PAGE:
The U.S. Department of Labor reported 6.6 million people applied for unemployment insurance benefits over the last week—roughly 2% of the country’s population.

The U.S. Department of Labor reported 6.6 million people applied for unemployment insurance benefits over the last week—roughly 2% of the country’s population. Read more»

Congress passed, and the president signed, the second multibillion-dollar coronavirus relief bill in as many weeks on Wednesday. Lawmakers and the administration now say they need a stimulus package of up to $1 trillion to offset economic harm from COVID-19.

The Senate gave overwhelming approval Wednesday to a multibillion-dollar coronavirus relief bill, the second such bill in two weeks, and immediately turned its attention to a third bill that could have a $1 trillion price tag. Read more»

Effective Jan. 1, workers who make less than $35,568 a year will have to be paid time and a half for any work over 40 hours a week, an increase from the old threshold of $23,660 that had not been changed in 15 years. But the increase iks far below what was proposed by the Obama administration and will protect millions fewer workers.

As many as 20,000 Arizona workers could be guaranteed overtime pay when they do overtime work under a Labor Department rule that took effect Jan. 1, the first change to the rule since 2004. Read more» 1

A new report says the steady decline of labor unions has affected nonunion workers, who have not seen wages rise as high as they would have if unions were at peak numbers. But an Arizona economist and business official said many other factors could be at play.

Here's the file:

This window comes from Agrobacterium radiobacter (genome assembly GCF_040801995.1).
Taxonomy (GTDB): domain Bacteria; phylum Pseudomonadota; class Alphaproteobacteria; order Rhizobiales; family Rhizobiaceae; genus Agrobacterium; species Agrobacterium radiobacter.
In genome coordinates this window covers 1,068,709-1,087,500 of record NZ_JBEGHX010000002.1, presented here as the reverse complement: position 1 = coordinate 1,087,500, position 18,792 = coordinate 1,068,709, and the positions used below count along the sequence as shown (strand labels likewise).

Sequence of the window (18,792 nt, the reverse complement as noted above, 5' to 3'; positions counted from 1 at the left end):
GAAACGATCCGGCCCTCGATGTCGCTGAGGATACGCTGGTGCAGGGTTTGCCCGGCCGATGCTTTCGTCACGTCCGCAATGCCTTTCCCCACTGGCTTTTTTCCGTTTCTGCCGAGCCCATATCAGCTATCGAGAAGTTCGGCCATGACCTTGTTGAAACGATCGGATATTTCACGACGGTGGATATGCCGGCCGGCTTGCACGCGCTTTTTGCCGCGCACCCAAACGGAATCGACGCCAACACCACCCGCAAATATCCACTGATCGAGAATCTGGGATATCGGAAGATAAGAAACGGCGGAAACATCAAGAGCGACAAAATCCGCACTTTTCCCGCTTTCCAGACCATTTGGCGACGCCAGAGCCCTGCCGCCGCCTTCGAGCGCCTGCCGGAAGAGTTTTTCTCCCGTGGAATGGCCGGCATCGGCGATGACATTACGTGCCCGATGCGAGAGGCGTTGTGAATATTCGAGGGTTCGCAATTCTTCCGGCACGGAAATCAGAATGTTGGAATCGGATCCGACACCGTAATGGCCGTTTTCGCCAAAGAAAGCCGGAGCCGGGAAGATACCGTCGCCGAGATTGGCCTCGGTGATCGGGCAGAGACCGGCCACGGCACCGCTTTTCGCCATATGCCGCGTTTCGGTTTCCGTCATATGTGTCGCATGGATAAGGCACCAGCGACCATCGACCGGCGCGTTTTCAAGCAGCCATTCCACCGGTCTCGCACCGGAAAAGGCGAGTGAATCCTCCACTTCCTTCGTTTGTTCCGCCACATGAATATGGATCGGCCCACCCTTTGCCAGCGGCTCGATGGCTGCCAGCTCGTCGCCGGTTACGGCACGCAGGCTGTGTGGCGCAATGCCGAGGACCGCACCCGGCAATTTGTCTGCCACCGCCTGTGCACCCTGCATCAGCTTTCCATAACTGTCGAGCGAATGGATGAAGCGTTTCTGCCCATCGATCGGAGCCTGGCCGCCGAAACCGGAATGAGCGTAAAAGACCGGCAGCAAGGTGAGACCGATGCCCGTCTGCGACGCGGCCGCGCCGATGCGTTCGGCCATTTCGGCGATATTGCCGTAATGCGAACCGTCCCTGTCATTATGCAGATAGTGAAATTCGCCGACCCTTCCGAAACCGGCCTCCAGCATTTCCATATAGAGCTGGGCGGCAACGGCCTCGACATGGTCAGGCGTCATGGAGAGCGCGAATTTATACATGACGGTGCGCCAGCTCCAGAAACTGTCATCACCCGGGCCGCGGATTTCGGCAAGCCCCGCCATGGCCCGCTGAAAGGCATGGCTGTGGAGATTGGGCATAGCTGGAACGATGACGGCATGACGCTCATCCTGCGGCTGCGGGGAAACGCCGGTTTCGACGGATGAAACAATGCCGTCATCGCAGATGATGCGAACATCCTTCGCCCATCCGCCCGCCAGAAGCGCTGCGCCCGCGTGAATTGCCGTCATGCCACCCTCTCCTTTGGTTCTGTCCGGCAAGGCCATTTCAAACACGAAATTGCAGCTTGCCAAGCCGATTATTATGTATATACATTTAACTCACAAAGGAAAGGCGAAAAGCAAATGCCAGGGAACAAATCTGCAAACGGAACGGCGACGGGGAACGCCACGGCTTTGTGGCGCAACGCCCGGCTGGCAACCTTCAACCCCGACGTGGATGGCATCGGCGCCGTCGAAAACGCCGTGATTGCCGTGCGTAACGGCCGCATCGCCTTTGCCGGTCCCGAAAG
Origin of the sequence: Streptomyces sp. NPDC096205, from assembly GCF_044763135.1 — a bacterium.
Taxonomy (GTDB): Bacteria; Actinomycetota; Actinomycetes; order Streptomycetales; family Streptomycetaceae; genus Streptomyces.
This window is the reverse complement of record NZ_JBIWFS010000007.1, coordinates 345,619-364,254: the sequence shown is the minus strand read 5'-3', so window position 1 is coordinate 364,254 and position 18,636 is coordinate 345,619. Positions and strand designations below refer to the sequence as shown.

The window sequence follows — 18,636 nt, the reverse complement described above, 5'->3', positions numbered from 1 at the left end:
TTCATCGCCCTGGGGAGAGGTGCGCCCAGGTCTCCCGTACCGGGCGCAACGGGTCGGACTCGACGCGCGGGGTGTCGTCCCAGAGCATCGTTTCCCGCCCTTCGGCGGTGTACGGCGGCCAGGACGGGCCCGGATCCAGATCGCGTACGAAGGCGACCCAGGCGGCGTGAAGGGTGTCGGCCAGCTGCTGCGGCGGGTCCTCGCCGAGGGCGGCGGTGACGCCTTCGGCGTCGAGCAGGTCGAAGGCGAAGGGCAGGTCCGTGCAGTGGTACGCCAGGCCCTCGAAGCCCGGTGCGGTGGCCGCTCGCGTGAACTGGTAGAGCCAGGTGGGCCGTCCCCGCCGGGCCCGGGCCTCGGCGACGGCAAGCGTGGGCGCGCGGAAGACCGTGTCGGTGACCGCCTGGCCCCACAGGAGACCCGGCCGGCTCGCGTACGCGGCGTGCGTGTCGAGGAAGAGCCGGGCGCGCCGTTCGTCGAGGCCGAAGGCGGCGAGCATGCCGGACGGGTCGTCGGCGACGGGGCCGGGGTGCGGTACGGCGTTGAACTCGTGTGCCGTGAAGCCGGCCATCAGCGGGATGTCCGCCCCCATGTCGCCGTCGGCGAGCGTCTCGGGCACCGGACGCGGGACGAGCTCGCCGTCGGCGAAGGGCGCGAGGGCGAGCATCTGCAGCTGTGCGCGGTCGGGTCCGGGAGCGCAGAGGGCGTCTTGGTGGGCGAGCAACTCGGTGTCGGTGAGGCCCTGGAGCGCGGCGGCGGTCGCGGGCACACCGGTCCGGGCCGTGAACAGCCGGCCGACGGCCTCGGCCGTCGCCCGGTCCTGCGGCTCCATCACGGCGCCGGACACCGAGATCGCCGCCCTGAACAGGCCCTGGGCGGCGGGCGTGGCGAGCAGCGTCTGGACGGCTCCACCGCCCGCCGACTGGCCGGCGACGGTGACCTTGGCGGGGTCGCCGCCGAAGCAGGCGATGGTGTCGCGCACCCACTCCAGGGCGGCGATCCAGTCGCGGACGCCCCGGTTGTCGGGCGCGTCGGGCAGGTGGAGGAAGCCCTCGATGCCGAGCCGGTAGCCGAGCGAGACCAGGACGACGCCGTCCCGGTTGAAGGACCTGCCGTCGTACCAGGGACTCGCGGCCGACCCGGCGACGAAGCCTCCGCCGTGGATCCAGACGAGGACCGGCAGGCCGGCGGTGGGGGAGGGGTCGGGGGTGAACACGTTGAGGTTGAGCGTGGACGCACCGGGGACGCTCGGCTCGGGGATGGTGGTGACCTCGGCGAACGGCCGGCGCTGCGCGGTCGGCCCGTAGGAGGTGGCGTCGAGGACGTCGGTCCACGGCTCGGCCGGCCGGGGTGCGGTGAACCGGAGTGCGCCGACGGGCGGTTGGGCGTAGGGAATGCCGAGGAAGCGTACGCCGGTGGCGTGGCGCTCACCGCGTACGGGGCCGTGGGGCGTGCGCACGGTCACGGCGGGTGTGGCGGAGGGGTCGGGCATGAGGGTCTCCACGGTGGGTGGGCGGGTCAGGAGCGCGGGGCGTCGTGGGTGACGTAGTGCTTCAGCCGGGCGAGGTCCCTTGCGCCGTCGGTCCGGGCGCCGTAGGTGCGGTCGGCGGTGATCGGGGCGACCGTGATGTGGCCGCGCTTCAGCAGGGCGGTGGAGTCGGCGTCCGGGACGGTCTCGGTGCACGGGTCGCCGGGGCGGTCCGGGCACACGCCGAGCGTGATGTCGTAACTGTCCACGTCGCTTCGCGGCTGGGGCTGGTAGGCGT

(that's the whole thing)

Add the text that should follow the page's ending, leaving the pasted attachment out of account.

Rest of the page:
The steady decline in union membership has had a ripple effect on wages of nonunion workers, costing them a potential $14 to $52 a week in pay, according to a report released this week. Read more»

An Economic Policy Institute report said child care is increasingly out of reach of most Americans, with Arizona one of only a handful of states where the average did not exceed the cost of in-state college tuition. The Department of Health and Human Services’ rule of thumb is that child care costs should not exceed 10 percent of a family’s income, but in Arizona it costs 17.6 percent of a typical family’s income.

Infant child care in Arizona costs an average of $9,437 a year, rivaling in-state college tuition and putting care out of reach for many families, according to a recent report. And Arizona’s costs were on the low end when compared to the rest of the nation, with infant care costs in Washington, D.C., reaching $22,631 annually. Read more»

Sen. Bernie Sanders

Bernie Sanders has repeatedly said 51 percent of young black high school graduates are “unemployed.” That’s wrong. Read more»

Arizona had the second-largest gap between earners in the top 20 percent of incomes and those in the bottom 20 percent, trailing only New Mexico in that regard, the report says.

Arizona had the second-highest income inequality in the nation between 2008 and 2010, trailing only New Mexico for the gap between its richest and poorest residents, a new report says. Read more»